Overlay full width: Have the alert be the size that it needs or the full width of the screen. Sometimes its self-sizing ability doesn’t work quite right so you can use the full width option if desired. Full width looks nicer.
Overlay vertical position: Set the overlay’s position in percentage of the screen, ie. 25% the way down the screen, 75% of the way down the screen, etc.
Configure the verbal voice announcements the app can say.
Voice Enable: When enabled, the detector can verbally announce detailed information about your alerts such as the direction and frequency, etc.
Voice Enable K / Ka / Ku / X / Laser: Choose which bands the app speaks information about.
Speak Direction: Announce the direction of the detected signal.
Speak Frequency: Announce the frequency of the signal, ie. “Ka thirty four point seven” or “Ka thirty four point seven two three,” depending on the level of frequency position (below)
Speak Bogey Count: Let you know how many signals the V1 sees.
Speak Automuted: Tell you if the detector automuted.
Speak All Clear: Tell you when the signals are gone and things are all clear.
Speak POI: Speak info about points of interest.
Frequency Precision: Choose how many decimal places the frequency is announced to. ie. “1” will say “Ka thirty four point seven” for 34.723 or “Ka thirty four point eight” for 34.765. If you want a more standard and precise frequency, set it to “3” to announce 34.765 as “Ka thirty four point seven six five”
Speak Rate: Adjust how fast the voice speaks.
Speak Delay: Add a delay to when the voice starts speaking. Handy if there’s a delay with HFP with connecting to you car stereo to output audio and the beginning of the voice gets clipped.
Configure how the app looks, as well as what and how information is displayed on screen.
English / Metric: Choose how you want you distance units displayed, mph or km/h.
Day / Night / Auto: Adjust if the display is set up for daytime (white background), night time (black background), or automatically switches between both.
Auto / Portrait / Landscape: Adjust the display orientation. Locking it on way can be helpful if you lay your phone down flat, but you always want to have it display a certain way.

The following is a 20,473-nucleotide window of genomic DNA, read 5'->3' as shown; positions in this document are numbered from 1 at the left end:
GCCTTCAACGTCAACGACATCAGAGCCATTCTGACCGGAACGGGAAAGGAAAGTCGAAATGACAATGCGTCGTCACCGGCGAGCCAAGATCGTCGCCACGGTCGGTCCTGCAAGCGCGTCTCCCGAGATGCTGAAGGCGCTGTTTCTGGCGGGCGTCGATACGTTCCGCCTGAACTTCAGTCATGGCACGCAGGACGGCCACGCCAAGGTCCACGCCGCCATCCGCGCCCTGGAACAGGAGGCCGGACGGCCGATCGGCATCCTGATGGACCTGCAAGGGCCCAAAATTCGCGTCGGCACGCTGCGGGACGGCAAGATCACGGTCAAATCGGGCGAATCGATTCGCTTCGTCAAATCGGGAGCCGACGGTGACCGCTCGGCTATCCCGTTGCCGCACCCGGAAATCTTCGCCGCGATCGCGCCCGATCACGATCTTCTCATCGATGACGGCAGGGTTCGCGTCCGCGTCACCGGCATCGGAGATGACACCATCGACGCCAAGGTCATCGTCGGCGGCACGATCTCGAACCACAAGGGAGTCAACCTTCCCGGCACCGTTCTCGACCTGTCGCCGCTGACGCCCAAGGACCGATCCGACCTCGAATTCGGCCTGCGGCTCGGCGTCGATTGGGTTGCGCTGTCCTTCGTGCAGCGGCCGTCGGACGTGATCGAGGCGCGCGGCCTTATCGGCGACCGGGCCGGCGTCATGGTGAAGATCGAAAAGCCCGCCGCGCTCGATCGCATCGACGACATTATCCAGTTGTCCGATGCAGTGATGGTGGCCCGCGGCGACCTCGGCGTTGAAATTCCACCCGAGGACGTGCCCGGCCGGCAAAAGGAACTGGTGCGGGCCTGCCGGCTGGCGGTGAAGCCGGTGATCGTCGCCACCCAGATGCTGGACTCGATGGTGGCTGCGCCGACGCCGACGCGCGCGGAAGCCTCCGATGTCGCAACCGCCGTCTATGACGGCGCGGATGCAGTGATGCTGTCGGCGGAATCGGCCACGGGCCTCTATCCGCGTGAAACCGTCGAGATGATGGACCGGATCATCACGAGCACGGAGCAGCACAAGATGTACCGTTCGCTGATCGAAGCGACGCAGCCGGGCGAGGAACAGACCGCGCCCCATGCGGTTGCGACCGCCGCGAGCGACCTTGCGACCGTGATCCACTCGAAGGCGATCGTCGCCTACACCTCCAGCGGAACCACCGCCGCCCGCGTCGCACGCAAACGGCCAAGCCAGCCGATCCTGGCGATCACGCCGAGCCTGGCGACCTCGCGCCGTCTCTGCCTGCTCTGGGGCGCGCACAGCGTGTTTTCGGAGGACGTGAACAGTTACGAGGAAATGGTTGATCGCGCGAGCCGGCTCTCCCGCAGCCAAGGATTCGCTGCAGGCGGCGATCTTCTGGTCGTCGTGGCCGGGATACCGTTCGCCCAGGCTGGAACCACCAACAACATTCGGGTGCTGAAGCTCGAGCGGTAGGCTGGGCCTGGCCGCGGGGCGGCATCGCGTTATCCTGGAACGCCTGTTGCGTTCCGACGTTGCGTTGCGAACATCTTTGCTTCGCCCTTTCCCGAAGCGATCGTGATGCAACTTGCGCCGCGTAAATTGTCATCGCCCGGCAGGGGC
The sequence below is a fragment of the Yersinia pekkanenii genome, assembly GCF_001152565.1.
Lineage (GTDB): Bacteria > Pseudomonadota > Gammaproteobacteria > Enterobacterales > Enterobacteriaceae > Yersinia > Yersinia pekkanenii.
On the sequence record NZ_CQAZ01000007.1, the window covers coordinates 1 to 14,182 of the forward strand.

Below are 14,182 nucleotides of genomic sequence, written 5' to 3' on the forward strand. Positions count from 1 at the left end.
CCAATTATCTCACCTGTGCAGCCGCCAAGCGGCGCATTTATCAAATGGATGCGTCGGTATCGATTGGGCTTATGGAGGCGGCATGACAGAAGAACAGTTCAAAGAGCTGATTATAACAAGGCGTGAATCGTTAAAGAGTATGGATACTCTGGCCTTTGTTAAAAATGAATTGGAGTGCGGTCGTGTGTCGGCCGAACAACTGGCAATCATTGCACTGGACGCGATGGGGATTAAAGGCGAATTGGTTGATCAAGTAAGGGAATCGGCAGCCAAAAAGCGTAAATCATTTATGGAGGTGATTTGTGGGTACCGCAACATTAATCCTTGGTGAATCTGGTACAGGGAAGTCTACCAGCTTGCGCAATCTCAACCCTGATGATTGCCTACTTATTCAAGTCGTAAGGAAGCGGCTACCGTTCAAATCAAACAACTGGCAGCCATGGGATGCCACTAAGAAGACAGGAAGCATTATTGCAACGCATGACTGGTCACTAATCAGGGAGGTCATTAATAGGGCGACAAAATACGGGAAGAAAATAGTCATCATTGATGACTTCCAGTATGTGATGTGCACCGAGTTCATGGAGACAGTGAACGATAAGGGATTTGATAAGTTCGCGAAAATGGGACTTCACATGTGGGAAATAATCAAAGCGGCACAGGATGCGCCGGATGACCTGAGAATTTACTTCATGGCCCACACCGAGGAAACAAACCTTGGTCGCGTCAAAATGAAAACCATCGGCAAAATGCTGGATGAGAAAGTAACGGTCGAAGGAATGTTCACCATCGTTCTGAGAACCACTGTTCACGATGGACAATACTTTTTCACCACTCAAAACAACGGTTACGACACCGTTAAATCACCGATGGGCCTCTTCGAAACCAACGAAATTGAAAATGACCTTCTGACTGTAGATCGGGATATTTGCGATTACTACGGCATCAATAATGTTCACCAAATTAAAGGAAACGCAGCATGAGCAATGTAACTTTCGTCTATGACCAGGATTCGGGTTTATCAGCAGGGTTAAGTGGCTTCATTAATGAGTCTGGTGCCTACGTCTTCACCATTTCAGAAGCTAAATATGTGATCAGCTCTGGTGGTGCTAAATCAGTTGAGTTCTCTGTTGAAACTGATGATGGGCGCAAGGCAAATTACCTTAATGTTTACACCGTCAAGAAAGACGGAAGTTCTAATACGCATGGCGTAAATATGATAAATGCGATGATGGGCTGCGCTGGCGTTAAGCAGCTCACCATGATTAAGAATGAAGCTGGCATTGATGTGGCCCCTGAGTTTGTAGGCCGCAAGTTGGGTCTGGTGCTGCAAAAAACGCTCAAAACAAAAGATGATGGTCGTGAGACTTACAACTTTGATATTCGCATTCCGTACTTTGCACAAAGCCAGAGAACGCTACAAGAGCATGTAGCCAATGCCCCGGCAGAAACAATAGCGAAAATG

Bogey Map / Bogey List: Bogey List is what most people are used to, displaying the information about each signal in a list. Bogey Map displays the bogey information in a 2D map graphically showing signals ahead or behind, adjusting the position as the signals get closer or farther.
Keep Screen On: Force your phone’s display to stay on instead of turning off after a period of time to conserve battery.
Instant Replay Window: How long should the app record what’s going on on the main screen should you want to play back what the app saw and how it displayed things for review later. If you press and hold the mute button on the main display window, it will save a replay of what V1Driver just saw, going back in time as far as you set here. To replay what the app saw, swipe up on the Mute text on the main screen and you’ll see options to Load in the replay and Play the replay, as well as to Start and Stop the replay. To skip forwards or backwards through the replay, you can tap on the alert strength graph to jump to that position.
Font Scaling: Sometimes, depending on what Android phone and display resolution you’re using, the font doesn’t size and scale properly. If the text is too small, you can increase this setting to increase the font size. Note: It only affects the main screen, not the settings and options screens.
Map Heading Up: Choose whether you want the map to automatically rotate as you drive using your phone’s compass or not.